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When I attended my first communication theory classes in the 1970s, the name Marshall McLuhan loomed large. He’s the imaginative scholar who proclaimed “the medium is the message” and referred to media as “the extensions of man.” Was he talking nonsense, common sense or sixth sense? “I may be wrong,” he said, “but I’m never in doubt.”

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One of the first things that attracted me to the marketing and advertising profession was a ketchup bottle. Sound weird? It’s true—before picking a major and packing up for college, I was walking through a grocery store and some Heinz ketchup labels caught my eye.

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A recent conversation with my nearly five-year-old daughter has reminded me of the basics of crisis communications.  She started the discussion as follows: Read the rest of this entry »

Or, the best laid plans of mice, men and fish can very easily go awry (with due apologies to Robert Burns).

flying fishConsider this: your marketing and public relations campaign works wonders, and one of the country’s largest aggregators of funny videos sends an email with a link to YOUR COMMERCIAL on YouTube. The video of your product — radio controlled flying sharks and fish — gets hundreds of thousands of views – nearly 1.4 million total. You are smart and include a hyperlink to your website on YouTube.

And guess what? Your marketing team didn’t tell your IT team, and your website can’t handle the traffic. Instead, you give potential customers a “Sorry, our store is currently experiencing higher than normal volume. Please try again later.” message. And how many of those potential customers will REALLY try again later? My guess? Not many.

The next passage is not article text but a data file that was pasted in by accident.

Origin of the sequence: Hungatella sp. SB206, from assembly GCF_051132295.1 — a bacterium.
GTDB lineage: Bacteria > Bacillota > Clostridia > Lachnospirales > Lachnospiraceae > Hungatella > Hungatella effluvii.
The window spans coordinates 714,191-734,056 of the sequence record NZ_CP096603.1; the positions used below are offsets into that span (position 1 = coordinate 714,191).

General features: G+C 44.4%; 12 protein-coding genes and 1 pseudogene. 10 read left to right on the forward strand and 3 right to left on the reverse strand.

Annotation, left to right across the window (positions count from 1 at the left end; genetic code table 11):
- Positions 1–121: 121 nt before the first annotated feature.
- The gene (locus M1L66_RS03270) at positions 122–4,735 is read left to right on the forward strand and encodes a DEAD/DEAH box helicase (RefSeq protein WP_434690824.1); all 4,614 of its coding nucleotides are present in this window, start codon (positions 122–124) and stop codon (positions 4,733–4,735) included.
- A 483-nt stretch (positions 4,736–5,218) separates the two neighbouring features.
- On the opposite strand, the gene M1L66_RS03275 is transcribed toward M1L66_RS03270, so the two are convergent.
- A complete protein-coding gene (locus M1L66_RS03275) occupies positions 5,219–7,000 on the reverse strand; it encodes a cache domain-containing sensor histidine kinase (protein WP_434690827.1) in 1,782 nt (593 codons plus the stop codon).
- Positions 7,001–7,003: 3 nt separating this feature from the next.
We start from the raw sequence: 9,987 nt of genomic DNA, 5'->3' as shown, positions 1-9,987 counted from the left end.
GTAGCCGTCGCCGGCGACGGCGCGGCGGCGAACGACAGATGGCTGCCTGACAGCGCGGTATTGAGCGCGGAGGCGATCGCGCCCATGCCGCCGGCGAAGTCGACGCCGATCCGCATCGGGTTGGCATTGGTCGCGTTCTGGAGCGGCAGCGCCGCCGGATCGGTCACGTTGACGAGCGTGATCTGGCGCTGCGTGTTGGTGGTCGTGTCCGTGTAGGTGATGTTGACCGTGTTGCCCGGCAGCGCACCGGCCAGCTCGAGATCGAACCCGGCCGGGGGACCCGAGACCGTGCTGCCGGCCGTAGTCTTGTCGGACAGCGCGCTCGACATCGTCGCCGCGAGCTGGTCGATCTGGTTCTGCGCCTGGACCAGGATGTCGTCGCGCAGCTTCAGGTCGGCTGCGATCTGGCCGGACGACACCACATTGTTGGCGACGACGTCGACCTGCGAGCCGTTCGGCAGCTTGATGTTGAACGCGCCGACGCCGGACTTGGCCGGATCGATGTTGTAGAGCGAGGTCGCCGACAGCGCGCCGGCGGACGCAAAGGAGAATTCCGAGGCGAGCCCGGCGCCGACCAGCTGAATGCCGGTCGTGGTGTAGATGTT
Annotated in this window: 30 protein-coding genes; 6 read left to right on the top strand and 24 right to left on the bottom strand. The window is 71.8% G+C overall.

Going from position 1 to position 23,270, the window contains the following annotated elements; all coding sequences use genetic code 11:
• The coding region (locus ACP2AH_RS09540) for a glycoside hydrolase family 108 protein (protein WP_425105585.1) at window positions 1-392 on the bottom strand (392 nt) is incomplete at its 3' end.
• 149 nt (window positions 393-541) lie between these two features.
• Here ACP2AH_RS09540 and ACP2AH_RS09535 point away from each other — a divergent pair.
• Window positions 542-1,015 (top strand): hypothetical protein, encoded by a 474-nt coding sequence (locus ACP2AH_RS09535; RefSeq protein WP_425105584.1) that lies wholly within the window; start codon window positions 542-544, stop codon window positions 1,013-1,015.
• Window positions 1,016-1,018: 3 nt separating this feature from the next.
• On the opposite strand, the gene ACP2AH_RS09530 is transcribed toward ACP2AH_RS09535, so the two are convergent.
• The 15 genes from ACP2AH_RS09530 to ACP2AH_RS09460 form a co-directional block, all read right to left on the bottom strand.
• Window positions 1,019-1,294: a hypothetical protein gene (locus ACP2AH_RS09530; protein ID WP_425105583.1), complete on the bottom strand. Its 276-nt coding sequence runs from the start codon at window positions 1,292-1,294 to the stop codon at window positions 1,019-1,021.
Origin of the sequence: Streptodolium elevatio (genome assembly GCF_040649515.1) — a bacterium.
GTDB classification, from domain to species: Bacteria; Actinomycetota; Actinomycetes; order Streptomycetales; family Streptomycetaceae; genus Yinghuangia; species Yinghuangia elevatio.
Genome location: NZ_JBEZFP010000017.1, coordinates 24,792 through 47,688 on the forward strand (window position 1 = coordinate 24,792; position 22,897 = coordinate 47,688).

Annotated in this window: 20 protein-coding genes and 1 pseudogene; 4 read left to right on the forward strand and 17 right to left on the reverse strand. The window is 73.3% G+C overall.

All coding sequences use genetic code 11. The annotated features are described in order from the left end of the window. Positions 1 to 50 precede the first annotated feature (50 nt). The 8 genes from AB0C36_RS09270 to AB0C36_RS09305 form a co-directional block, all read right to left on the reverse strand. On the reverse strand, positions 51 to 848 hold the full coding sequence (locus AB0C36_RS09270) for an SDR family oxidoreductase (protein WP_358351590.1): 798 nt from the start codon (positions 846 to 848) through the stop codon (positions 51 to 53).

Now consider this scenario: your national sit-down restaurant chain sends out a flyer with a special meal offer and coupons in the local newspapers. Your customers see the meal — a combo of seafood, steak and chicken — and decide to visit your restaurant. The customer notices that the flyer mentions “limited time offer” — but no date is listed. The coupons, however, include an expiration date at the end of the current month. So, the customer assumes that the meal will certainly be available for at least as long as the coupon applies, right?

And guess what? Your operations staff and your marketing team didn’t communicate, and the restaurant is no longer offering the meal combo. “I’m sorry,” says the waiter. “We stopped that offer last week.” Well, of course, the customer is at the table, so he’ll order something different. But do you think that customer will think twice before responding to a marketing offer from this restaurant in the future?

The bottom line: make sure your logistics are in line with your marketing. It does no good to spend money marketing a product that your customers simply can’t buy, even if they want to.

If you ever walk the streets of Detroit during the dead of winter – as I have – you’ll shudder at the thought of spending an hour sleeping outside. And if you ever had to endure the entire night that way, you’d surely want to wrap yourself in the coat-bag featured below (see full story here).

The Detroit Empowerment Plan

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